Yep. I Called That One.

Here is the text of the voicemail that landed on my phone while I was out running this morning:

“Hello.  I just wanted to call and thank you for ruining Christmas, that was very nice of you, I appreciate that.  We won’t be going to Florida this year because (my fiancee) won’t come anywhere near you.  She is too mad at you for trying to bully me into going to (your son’s) wedding.  So, talk to you later!”

No matter that my father shared with me yesterday that my brother had already contacted HIM to complain about my reaction to the news of him not attending my son’s wedding.  No, that’s completely fine.  But I am a completely terrible person (once again) for going to my father to seek advice on how to handle my brother and his absence at my kid’s wedding.  I didn’t ask him to speak to him (in fact, I expressly asked him NOT to, but he did anyway).  I didn’t even tell him anything he didn’t already know; my brother had already told him about not attending and my father is aware enough to know that this would hurt my son’s feelings.  He’d already been trying to convince him to change his mind, and my email yesterday just gave him another push.

Whatever.

Having my son’s affection is something that my brother no longer deserves.  That’s how I feel.  And I’m fine at this point with helping him through the disappointment of seeing my brother (yet again) let him down, rather than having this type of animosity ruin what should be a wonderful, incredible, important day for my kid.  If my brother feels it is “bullying” to want him present there, then I don’t want him there.  I don’t want him anywhere near me or my family.  Because he doesn’t deserve us in his life.  Not if this is truly how he feels.  I’m over it.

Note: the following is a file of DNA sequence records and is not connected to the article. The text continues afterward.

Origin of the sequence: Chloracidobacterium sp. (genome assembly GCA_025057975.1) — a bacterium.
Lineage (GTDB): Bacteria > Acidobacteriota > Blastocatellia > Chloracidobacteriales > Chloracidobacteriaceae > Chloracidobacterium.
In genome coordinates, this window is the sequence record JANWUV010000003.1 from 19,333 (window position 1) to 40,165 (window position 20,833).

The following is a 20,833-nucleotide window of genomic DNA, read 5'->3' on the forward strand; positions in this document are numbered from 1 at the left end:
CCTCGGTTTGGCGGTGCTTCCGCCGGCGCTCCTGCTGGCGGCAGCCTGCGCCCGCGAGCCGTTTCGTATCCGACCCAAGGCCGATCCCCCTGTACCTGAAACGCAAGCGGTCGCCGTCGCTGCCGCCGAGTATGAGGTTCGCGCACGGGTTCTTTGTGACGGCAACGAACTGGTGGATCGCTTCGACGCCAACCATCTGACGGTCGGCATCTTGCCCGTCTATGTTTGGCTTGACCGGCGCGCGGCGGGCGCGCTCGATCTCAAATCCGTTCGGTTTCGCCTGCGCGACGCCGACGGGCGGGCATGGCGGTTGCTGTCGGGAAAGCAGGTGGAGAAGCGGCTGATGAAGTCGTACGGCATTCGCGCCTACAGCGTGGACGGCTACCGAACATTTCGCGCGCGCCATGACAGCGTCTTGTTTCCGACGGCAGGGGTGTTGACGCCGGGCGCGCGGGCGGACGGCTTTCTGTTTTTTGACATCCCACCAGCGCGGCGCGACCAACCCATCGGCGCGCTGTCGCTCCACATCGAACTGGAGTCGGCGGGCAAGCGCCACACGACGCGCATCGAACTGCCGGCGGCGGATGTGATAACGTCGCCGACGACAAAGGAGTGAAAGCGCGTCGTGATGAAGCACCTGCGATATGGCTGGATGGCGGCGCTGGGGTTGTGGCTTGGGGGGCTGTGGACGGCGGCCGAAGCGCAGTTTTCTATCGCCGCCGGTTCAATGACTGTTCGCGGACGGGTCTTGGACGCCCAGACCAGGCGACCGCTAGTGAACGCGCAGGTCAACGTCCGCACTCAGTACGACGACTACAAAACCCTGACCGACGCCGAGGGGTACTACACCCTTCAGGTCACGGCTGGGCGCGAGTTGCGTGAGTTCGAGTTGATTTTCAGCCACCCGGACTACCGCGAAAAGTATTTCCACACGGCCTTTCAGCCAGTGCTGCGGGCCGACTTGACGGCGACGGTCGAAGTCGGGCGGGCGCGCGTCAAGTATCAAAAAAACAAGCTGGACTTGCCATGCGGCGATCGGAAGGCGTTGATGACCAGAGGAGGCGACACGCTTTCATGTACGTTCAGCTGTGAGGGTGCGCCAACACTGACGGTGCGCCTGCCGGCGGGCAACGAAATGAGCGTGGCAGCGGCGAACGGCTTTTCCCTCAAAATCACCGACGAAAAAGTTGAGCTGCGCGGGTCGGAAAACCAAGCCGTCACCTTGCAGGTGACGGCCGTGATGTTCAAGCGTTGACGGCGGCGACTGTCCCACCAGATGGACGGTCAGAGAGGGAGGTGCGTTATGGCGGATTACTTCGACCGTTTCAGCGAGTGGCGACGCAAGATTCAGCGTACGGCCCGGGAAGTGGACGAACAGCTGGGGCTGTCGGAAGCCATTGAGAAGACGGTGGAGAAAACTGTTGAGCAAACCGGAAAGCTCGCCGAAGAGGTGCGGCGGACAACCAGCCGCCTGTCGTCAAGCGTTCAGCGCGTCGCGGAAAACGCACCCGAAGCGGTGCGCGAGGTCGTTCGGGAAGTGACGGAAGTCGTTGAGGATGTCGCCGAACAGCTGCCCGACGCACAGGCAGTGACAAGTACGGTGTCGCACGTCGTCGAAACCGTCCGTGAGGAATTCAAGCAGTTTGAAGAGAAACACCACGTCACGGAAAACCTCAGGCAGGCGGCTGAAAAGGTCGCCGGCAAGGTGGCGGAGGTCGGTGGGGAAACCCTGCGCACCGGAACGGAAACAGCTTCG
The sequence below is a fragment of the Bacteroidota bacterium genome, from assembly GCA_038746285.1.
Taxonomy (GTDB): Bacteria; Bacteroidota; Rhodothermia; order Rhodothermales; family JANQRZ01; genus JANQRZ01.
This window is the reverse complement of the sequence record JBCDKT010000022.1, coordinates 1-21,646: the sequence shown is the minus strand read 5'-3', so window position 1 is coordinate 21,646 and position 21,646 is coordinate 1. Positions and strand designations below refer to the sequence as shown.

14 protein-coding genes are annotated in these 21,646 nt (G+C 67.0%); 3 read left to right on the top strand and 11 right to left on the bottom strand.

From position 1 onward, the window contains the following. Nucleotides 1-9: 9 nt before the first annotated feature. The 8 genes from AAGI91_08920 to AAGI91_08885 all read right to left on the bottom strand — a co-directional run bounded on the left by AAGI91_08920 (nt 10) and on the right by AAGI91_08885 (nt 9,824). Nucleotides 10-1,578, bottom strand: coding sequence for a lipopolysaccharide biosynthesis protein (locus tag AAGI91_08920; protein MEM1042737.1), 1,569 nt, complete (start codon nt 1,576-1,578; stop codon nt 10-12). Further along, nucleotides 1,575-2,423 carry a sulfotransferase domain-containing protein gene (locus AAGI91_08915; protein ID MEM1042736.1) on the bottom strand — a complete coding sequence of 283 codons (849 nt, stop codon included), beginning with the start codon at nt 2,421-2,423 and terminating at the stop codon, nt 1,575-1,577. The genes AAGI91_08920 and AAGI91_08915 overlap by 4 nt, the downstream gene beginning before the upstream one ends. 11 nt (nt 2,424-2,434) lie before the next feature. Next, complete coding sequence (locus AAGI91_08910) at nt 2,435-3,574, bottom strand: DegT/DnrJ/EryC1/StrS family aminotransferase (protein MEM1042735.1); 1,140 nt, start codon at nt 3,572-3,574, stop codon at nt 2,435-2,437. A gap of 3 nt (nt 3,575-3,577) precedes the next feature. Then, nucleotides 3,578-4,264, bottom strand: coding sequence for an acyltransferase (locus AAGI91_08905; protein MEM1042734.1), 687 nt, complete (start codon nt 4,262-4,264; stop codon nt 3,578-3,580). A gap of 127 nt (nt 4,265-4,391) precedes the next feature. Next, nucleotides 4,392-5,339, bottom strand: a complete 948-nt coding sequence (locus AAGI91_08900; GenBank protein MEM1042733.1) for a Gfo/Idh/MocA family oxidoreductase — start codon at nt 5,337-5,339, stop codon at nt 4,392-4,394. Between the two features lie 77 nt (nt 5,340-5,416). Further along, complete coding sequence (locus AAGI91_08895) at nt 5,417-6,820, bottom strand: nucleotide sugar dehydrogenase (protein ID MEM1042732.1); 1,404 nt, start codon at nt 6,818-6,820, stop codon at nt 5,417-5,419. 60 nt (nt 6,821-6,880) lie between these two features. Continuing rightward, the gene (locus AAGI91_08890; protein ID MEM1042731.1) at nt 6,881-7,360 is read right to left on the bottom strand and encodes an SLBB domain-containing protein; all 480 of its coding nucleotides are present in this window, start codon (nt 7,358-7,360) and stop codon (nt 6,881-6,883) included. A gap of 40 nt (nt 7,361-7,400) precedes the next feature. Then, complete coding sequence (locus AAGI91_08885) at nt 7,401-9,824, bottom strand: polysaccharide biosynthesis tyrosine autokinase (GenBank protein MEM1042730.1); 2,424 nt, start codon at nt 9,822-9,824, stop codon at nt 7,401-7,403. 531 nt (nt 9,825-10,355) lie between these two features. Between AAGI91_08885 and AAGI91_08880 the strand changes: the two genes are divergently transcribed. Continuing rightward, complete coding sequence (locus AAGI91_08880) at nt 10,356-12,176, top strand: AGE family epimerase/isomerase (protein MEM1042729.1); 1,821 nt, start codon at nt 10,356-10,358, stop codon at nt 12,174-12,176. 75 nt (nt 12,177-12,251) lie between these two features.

Again.

UPDATE:  While I was writing this blog post, the following email arrived in my box:

After much discussion with xxxx we’ve decided to cancel our trip to Florida.  We are not going to go down there and try to enjoy a holiday with all the tension you have caused over xxx’s wedding hanging over everything.  It would be uncomfortable and awkward for everyone and I’m not going to spend my Christmas under that dark cloud, let alone ask (my fiancee) to and force (my son) to.  Christmas is supposed to be a joyful holiday.  Unfortunately it has all been soured and I don’t see any way to salvage it.

As I told Dad, xxx announced his wedding one month after we accepted Dad’s offer to go to Florida.  We can’t afford to do both.  Now, because of your wailing and gnashing of teeth, we will probably do neither.  You have upset xxxx and I both and neither of us wants to spend any time anywhere in your vicinity.  At least with the money we won’t be spending we can get xxxx an awesome wedding gift.

Family and Frustration (Again)

So, in a very strange turn of events, my brother and my son are getting married in the same calendar year.  I have known this for a while now, as my brother asked his on again/off again (but mostly on lately) to marry him nearly a year ago.

Now, in case you haven’t followed my blog for long, you may not realize that this isn’t exactly a warm, fuzzy relationship I have going on with my brother.  Long story short:  my brother, who has since been diagnosed with bipolar disorder, reacted badly to my parents’ divorce when I was seven, and I spent several years being his punching bag (not figuratively, but literally his punching bag).  He was institutionalized several times before my father took custody of him when I was 15.   For much of our adult life, his focus on himself above all others has been a constant source of frustration and angst for me.  Click here for far too many posts about how my brother and I go constantly around in circles of either speaking or fighting or not speaking because we recently fought.